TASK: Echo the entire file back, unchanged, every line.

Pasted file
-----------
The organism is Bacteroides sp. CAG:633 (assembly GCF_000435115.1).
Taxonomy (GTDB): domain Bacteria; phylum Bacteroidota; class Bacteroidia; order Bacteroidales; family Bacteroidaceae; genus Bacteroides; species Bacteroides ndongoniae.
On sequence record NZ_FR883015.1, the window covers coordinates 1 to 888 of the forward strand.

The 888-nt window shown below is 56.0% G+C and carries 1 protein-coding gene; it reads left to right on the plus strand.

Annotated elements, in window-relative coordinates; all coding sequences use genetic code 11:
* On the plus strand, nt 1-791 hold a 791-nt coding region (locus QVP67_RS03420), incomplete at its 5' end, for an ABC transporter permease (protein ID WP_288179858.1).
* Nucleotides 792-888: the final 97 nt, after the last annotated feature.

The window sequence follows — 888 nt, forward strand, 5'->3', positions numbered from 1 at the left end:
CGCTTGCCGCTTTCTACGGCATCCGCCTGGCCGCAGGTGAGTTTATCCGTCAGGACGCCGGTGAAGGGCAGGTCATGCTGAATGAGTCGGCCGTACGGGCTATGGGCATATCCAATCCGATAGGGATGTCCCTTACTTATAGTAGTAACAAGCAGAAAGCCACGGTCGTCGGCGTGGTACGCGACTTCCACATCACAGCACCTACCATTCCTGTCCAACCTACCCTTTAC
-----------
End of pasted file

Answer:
The organism is Bacteroides sp. CAG:633 (assembly GCF_000435115.1).
Taxonomy (GTDB): domain Bacteria; phylum Bacteroidota; class Bacteroidia; order Bacteroidales; family Bacteroidaceae; genus Bacteroides; species Bacteroides ndongoniae.
On sequence record NZ_FR883015.1, the window covers coordinates 1 to 888 of the forward strand.

The 888-nt window shown below is 56.0% G+C and carries 1 protein-coding gene; it reads left to right on the plus strand.

Annotated elements, in window-relative coordinates; all coding sequences use genetic code 11:
* On the plus strand, nt 1-791 hold a 791-nt coding region (locus QVP67_RS03420), incomplete at its 5' end, for an ABC transporter permease (protein ID WP_288179858.1).
* Nucleotides 792-888: the final 97 nt, after the last annotated feature.

The window sequence follows — 888 nt, forward strand, 5'->3', positions numbered from 1 at the left end:
CGCTTGCCGCTTTCTACGGCATCCGCCTGGCCGCAGGTGAGTTTATCCGTCAGGACGCCGGTGAAGGGCAGGTCATGCTGAATGAGTCGGCCGTACGGGCTATGGGCATATCCAATCCGATAGGGATGTCCCTTACTTATAGTAGTAACAAGCAGAAAGCCACGGTCGTCGGCGTGGTACGCGACTTCCACATCACAGCACCTACCATTCCTGTCCAACCTACCCTTTAC